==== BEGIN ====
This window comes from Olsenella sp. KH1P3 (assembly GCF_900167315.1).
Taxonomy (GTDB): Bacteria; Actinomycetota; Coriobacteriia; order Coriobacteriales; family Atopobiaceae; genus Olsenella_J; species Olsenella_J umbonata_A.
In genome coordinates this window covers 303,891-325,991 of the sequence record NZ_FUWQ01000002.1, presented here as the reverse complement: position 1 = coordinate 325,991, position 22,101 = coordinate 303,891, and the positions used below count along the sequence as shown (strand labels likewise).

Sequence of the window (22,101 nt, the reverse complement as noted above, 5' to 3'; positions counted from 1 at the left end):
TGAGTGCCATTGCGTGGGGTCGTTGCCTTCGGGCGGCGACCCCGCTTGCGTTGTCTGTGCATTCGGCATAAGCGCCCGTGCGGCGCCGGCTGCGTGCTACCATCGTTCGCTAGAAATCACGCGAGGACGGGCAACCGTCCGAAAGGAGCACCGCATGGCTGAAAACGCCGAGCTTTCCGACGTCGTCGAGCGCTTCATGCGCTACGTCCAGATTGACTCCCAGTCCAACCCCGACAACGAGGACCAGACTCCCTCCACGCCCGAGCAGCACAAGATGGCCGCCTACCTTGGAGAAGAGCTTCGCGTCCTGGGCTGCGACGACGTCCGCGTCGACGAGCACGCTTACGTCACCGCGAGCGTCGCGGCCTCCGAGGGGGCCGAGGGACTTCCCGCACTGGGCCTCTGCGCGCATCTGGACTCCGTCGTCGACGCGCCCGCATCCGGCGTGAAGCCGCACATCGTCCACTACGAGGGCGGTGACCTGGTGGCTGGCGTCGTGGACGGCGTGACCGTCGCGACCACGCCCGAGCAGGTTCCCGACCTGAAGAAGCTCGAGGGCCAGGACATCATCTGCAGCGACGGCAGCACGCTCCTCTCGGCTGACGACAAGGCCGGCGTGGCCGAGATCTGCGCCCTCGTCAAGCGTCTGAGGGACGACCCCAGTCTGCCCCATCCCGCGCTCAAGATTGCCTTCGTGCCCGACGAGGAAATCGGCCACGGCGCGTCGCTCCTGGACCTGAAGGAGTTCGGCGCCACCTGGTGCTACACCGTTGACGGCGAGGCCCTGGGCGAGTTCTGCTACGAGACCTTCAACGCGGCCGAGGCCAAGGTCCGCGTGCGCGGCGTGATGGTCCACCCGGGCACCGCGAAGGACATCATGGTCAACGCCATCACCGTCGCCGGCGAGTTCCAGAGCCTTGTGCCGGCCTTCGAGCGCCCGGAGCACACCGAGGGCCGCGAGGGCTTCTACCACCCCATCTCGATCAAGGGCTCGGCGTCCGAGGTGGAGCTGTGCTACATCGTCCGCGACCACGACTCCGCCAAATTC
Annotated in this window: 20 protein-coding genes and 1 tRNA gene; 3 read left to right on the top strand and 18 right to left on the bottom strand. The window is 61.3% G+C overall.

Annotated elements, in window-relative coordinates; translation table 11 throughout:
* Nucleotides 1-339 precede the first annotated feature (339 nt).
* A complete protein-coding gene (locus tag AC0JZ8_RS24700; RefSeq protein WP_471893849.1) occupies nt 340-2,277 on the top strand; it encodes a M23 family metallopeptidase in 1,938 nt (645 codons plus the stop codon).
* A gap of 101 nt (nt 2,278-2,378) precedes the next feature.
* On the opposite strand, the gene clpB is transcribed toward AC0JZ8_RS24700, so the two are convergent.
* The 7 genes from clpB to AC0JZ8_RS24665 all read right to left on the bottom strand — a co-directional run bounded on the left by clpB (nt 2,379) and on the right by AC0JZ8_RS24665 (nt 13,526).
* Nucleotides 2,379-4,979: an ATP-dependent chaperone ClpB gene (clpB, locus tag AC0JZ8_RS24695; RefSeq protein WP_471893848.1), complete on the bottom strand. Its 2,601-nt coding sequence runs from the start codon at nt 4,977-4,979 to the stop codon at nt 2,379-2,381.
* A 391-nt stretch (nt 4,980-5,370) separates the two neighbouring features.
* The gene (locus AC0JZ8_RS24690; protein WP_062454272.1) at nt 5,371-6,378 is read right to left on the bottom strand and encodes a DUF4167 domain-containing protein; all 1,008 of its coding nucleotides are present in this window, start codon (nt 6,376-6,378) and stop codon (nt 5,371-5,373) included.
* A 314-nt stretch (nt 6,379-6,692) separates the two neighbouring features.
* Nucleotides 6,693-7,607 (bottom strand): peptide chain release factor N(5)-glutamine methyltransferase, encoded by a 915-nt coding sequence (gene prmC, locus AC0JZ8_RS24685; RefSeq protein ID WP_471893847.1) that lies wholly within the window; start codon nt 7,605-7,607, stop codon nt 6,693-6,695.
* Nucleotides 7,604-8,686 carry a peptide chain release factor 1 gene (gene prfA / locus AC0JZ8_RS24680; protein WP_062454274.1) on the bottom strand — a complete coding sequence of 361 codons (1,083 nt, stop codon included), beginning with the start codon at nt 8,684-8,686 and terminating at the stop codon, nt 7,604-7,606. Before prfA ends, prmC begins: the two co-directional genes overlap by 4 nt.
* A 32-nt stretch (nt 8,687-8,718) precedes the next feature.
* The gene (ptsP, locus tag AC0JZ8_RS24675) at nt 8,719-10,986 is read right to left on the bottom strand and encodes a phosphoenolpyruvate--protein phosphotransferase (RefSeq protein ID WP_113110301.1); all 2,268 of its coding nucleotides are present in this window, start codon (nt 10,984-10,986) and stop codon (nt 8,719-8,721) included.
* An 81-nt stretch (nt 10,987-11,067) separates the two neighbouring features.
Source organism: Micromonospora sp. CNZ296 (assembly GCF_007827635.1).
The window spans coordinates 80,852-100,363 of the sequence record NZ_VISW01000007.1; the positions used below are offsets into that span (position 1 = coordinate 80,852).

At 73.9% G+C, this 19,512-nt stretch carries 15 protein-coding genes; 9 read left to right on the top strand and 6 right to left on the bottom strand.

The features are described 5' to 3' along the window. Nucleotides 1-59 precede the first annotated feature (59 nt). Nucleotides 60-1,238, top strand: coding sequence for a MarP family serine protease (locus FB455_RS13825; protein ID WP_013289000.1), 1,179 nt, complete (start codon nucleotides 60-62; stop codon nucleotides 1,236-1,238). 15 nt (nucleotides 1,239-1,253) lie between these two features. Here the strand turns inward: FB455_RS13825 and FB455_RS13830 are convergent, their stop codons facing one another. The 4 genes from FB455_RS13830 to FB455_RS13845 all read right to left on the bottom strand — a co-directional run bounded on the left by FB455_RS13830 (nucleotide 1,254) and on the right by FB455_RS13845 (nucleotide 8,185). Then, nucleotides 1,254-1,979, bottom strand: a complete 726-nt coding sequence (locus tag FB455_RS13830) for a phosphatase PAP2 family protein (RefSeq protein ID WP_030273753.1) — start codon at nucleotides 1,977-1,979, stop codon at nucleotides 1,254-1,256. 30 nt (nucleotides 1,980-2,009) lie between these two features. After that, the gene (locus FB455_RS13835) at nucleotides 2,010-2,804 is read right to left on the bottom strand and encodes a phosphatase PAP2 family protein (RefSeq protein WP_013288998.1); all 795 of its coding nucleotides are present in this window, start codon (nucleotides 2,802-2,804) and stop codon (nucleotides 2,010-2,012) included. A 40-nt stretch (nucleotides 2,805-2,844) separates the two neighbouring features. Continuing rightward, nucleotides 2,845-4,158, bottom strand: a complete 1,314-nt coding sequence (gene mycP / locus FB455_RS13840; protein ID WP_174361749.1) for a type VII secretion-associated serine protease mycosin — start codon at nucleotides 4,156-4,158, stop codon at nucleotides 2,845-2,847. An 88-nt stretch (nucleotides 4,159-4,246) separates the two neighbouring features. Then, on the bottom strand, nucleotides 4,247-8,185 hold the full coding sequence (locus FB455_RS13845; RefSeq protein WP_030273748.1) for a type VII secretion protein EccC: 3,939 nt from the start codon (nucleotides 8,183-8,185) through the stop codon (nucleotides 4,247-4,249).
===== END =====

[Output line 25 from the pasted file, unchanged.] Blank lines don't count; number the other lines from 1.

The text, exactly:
The features are described 5' to 3' along the window. Nucleotides 1-59 precede the first annotated feature (59 nt). Nucleotides 60-1,238, top strand: coding sequence for a MarP family serine protease (locus FB455_RS13825; protein ID WP_013289000.1), 1,179 nt, complete (start codon nucleotides 60-62; stop codon nucleotides 1,236-1,238). 15 nt (nucleotides 1,239-1,253) lie between these two features. Here the strand turns inward: FB455_RS13825 and FB455_RS13830 are convergent, their stop codons facing one another. The 4 genes from FB455_RS13830 to FB455_RS13845 all read right to left on the bottom strand — a co-directional run bounded on the left by FB455_RS13830 (nucleotide 1,254) and on the right by FB455_RS13845 (nucleotide 8,185). Then, nucleotides 1,254-1,979, bottom strand: a complete 726-nt coding sequence (locus tag FB455_RS13830) for a phosphatase PAP2 family protein (RefSeq protein ID WP_030273753.1) — start codon at nucleotides 1,977-1,979, stop codon at nucleotides 1,254-1,256. 30 nt (nucleotides 1,980-2,009) lie between these two features. After that, the gene (locus FB455_RS13835) at nucleotides 2,010-2,804 is read right to left on the bottom strand and encodes a phosphatase PAP2 family protein (RefSeq protein WP_013288998.1); all 795 of its coding nucleotides are present in this window, start codon (nucleotides 2,802-2,804) and stop codon (nucleotides 2,010-2,012) included. A 40-nt stretch (nucleotides 2,805-2,844) separates the two neighbouring features. Continuing rightward, nucleotides 2,845-4,158, bottom strand: a complete 1,314-nt coding sequence (gene mycP / locus FB455_RS13840; protein ID WP_174361749.1) for a type VII secretion-associated serine protease mycosin — start codon at nucleotides 4,156-4,158, stop codon at nucleotides 2,845-2,847. An 88-nt stretch (nucleotides 4,159-4,246) separates the two neighbouring features. Then, on the bottom strand, nucleotides 4,247-8,185 hold the full coding sequence (locus FB455_RS13845; RefSeq protein WP_030273748.1) for a type VII secretion protein EccC: 3,939 nt from the start codon (nucleotides 8,183-8,185) through the stop codon (nucleotides 4,247-4,249).